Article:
“A crisis like this should teach us to rethink how we treat our workers,” said S. Irudaya Rajan, a professor who studies migration and demographics at the Centre for Development Studies in southern India’s Kerala state. “We know they exist, but we refuse to recognise them.”

Humanitarian groups usually responding to disasters or other crises are now also focused on food and shelter for stranded migrants. 

“We have been flooded with requests for food from different parts of the country,” said Pankaj Anand of Oxfam India.

Life in relief camp limbo

India’s government ordered the nationwide lockdown on 24 March, giving its citizens mere hours to prepare. That evening, Rajkumar Verma, 20, decided to walk home to his village in Uttar Pradesh state from the tarpaulin factory where he worked north of Delhi – a distance of 900 kilometres.

He had lost his job, he was denied his wages, and his landlord had pushed him from his rented home as well. After five days of walking, he and other men he travelled with ran out of food on the edges of Delhi – still far from home. 

Police herded the men into one of at least 21,000 relief camps hurriedly set up by state governments and charities. According to government data, these camps are housing some 660,000 workers; some 2.2 million people also rely on emergency food supplies.

“They are taking care of our needs here, but I want to go home. At least I will not have to worry about basics like shelter and food.”

Verma’s temporary home is a Delhi school converted into a shelter for more than 100 workers. He spends his days in an endless cycle of sleeping, eating, and waiting for the lockdown to end so he can go home.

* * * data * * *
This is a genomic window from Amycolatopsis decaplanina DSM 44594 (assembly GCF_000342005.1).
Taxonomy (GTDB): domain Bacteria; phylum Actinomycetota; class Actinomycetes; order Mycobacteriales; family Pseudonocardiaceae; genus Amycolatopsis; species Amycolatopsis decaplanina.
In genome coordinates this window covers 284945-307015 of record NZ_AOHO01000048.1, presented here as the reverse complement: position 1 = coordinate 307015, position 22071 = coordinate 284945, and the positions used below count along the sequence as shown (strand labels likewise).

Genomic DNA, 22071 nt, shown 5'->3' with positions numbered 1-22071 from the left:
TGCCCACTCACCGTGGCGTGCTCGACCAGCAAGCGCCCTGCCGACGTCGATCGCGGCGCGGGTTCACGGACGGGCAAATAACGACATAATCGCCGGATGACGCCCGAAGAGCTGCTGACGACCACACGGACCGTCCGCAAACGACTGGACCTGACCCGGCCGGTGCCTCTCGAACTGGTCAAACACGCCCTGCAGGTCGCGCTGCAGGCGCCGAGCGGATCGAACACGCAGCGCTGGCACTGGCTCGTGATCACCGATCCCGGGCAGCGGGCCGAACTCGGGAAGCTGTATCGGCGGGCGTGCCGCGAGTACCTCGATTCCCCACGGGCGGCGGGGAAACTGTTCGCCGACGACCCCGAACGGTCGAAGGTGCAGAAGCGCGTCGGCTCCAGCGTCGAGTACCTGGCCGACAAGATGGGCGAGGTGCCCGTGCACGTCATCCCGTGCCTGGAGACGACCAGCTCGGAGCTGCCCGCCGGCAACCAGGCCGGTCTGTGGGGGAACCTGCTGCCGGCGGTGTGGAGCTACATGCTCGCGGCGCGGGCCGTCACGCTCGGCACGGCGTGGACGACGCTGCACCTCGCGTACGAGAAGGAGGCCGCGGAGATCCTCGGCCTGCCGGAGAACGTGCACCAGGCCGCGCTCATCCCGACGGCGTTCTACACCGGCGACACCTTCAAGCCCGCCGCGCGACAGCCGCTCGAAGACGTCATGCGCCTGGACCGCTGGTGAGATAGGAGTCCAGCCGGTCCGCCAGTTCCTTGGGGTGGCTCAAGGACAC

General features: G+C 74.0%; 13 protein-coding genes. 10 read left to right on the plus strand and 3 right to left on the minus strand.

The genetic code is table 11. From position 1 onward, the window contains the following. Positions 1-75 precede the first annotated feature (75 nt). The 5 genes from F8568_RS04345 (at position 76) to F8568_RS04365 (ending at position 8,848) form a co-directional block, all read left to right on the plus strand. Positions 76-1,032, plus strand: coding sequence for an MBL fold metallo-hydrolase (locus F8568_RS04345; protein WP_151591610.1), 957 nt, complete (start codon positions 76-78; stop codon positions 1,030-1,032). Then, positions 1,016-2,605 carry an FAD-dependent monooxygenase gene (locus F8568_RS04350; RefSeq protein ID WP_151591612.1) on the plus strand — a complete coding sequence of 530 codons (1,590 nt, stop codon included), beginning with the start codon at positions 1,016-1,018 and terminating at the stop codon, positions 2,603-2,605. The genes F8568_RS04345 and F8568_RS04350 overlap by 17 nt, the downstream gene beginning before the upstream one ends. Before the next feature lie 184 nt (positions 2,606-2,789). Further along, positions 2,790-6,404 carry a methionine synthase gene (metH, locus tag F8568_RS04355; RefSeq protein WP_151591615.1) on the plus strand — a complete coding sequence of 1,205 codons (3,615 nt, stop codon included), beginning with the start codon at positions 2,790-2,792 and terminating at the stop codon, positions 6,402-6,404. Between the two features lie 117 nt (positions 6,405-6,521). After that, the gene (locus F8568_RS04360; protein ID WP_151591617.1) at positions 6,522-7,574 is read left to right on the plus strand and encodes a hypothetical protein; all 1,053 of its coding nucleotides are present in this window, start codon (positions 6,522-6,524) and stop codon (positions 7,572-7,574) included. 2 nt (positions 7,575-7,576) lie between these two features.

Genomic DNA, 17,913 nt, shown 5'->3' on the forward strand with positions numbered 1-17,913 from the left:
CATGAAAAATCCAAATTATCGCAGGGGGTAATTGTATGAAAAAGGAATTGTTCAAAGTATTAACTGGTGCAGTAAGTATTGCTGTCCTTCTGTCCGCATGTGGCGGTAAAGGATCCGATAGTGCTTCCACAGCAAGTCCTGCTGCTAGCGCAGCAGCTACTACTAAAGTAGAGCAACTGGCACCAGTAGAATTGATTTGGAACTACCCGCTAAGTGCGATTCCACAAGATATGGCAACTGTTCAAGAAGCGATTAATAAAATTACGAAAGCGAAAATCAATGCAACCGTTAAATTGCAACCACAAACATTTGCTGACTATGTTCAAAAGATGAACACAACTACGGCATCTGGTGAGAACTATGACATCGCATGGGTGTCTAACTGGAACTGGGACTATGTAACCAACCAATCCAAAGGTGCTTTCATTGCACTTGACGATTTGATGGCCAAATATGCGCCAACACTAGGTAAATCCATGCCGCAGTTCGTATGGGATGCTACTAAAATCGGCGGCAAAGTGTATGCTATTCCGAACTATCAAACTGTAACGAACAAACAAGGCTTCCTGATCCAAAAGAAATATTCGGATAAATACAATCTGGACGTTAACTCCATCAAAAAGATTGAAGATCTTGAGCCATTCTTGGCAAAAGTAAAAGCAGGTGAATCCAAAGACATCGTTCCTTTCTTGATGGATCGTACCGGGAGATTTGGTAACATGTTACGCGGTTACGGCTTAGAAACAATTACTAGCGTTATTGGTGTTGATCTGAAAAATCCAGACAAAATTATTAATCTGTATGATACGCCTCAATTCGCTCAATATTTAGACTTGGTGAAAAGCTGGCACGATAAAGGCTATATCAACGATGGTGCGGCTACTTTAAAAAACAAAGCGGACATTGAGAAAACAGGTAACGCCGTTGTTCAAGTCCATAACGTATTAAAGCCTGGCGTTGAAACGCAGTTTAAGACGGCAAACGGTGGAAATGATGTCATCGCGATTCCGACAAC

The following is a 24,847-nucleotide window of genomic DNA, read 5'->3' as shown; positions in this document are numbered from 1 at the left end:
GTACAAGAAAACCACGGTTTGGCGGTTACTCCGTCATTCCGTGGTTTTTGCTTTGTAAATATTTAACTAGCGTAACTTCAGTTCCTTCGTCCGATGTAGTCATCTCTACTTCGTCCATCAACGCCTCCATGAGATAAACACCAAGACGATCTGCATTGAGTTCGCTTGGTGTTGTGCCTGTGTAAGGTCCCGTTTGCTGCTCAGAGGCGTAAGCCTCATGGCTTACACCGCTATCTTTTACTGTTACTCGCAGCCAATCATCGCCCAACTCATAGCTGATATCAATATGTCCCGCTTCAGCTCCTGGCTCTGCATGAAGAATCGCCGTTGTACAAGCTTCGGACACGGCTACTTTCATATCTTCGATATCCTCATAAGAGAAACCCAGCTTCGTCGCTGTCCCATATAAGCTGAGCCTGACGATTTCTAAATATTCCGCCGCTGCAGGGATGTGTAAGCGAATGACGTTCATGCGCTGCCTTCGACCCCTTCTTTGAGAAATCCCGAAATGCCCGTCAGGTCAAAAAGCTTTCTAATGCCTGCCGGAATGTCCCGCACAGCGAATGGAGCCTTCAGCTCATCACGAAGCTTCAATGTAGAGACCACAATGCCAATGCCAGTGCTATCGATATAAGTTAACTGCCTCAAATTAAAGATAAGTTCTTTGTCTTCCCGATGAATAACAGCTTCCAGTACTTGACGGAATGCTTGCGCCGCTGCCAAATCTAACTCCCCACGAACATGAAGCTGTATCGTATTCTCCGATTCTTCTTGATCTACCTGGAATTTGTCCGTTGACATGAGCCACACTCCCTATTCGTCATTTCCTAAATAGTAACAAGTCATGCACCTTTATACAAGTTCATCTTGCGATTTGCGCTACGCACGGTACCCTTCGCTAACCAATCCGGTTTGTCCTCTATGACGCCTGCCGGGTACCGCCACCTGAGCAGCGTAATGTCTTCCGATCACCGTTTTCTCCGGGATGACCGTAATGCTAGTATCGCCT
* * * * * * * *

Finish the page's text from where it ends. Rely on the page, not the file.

“What if this lockdown is extended and I can’t reach my family?” he said, speaking to The New Humanitarian by phone.

It’s a scene repeated in packed relief camps across the country. Dungar Singh, 28, is stranded halfway between his home in Rajasthan, in India’s northwest, and Karnataka in the country’s south.

“They are taking care of our needs here, but I want to go home,” he said. “At least I will not have to worry about basics like shelter and food.”

READ MORE: Coronavirus risks at home and on the road

Migrant workers face coronavirus threats in relief camps, as well as in their rural homelands. The nationwide caseload exceeded 29,000 as of 28 April. Health officials say the lockdown may have slowed the outbreak, but new daily cases appear to be increasing, with more than 1,000 each day.

A 2019 report by Niti Aayog, a government think tank, showed states home to large numbers of migrant workers – such as Uttar Pradesh, Bihar, Odisha, Madhya Pradesh, and Rajasthan – also have some of India’s worst public health infrastructure.

State-level responses to the coronavirus have been uneven, but some areas such as Rajasthan have been lauded for conducting extensive screening and tracing patients.